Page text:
Me: “I don’t know. I mean, I might have chosen a different conversational path, but I think what you said fits you perfectly.’
Husband: “Right. So, you think I shouldn’t have said that?”
Me: [Shrugging]***
He: [Exasperated] “I swear, you are really, really ridiculously frustrating.”

*I know nobody by the name of Xavier. Xavier represents a completely fictional entity. Xavier is not real. He is fake. Made up. In my mind. Xavier may in no way be used against me as a “lie” as I have fully disclosed his non-existence from the get-go.

**In other words, no, I don’t think he said the right thing today, but if I look at it from his perspective, I can see why he would have said what he did. Half of me gets it.

***To be interpreted by his own conscience.

———-

So, Ladies and Gentlemen of the jury, regarding the incident at the Boulder County Courthouse:

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Exhibit C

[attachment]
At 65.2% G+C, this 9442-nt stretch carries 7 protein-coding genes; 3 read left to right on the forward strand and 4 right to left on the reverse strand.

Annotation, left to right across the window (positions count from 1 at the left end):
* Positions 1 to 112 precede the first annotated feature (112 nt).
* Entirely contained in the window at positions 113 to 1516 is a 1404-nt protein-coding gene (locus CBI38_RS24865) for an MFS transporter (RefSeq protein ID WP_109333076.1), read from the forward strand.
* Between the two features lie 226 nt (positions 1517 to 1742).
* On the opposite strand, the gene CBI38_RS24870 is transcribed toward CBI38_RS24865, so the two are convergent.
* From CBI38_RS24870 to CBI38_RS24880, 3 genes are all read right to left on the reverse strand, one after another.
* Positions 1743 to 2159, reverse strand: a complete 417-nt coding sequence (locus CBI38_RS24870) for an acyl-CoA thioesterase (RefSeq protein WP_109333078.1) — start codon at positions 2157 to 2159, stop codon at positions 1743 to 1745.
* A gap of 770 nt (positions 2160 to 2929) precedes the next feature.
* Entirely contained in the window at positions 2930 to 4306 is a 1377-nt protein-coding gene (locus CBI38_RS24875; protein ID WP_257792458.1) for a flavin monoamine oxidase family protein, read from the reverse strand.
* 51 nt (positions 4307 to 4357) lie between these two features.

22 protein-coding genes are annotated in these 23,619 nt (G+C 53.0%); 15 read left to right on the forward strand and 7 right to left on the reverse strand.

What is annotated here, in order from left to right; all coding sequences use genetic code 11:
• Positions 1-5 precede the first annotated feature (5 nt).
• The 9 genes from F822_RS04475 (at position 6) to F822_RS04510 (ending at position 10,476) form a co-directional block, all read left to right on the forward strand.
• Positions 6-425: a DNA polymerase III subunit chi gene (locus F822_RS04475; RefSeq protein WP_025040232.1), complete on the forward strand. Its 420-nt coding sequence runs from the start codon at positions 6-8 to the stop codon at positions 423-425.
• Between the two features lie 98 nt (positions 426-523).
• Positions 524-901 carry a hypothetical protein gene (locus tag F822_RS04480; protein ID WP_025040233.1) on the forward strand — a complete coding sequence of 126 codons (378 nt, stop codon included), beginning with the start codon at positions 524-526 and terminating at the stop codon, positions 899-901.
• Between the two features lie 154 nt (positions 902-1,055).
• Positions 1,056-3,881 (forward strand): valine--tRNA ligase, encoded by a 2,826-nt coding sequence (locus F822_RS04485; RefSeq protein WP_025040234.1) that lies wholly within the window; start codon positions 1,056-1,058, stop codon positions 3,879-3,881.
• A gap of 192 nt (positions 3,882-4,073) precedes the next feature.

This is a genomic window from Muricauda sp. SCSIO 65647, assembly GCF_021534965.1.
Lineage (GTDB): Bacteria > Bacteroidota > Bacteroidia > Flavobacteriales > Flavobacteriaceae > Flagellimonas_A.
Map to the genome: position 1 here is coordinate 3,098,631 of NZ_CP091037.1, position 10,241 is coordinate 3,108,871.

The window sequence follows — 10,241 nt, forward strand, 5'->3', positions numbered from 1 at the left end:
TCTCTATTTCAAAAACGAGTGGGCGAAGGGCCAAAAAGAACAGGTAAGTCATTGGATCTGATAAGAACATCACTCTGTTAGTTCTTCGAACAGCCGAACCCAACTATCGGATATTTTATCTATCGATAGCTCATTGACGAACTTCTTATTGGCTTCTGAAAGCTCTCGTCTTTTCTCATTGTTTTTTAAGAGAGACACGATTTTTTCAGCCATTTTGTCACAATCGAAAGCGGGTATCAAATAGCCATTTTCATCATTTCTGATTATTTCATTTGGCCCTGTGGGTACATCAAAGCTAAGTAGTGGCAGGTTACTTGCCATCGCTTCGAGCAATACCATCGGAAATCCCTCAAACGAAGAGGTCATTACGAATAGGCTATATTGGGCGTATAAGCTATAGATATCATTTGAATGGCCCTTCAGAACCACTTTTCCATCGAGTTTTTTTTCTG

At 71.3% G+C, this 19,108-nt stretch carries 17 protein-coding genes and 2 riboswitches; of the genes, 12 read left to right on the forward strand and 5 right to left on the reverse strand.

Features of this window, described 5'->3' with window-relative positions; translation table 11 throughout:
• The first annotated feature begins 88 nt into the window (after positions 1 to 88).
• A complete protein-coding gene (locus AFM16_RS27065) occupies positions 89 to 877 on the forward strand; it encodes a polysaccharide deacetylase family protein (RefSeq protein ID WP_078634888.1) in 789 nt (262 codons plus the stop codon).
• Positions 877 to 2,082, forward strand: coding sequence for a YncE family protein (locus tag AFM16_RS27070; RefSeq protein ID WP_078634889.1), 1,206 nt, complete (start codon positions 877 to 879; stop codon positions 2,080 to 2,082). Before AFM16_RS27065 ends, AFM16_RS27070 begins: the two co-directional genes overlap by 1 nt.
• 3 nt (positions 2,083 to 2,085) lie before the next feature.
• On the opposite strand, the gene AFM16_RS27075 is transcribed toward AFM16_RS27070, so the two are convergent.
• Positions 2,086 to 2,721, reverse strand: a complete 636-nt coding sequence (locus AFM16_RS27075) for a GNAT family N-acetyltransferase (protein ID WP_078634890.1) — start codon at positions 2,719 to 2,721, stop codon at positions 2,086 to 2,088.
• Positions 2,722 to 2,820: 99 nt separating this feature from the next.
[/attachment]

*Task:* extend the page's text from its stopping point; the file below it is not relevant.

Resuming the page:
When I got the letter summoning me to jury duty, I admit I may have overreacted a wee bit. I’d never actually been called to jury duty before, and I had no idea what to expect. All I knew for sure was that people generally try to get out of it and, therefore, it must be bad.

My friends gave me all sorts of advice:

“Tell them you have a tendency to always root for the underdog.”

“Tell them you hate lawyers.”

 

“Tell them you have a Ph.D. and that you are currently studying for the LSAT. Lawyers don’t like smart people who are studying to be one of them.”

“Just tell them that you have been taking care of an elderly auntie with a highly contagious strain of the E. Bola virus and that if you weren’t sitting in that courtroom, you could be getting tested for infection at the nearest hospital.”

The obvious problem with any of these suggestions, of course, is that they all involved a blatant lie. And so I decided to do what any selves-respecting Gemini would do: I sent one twin down to the basement…and brought the other one up.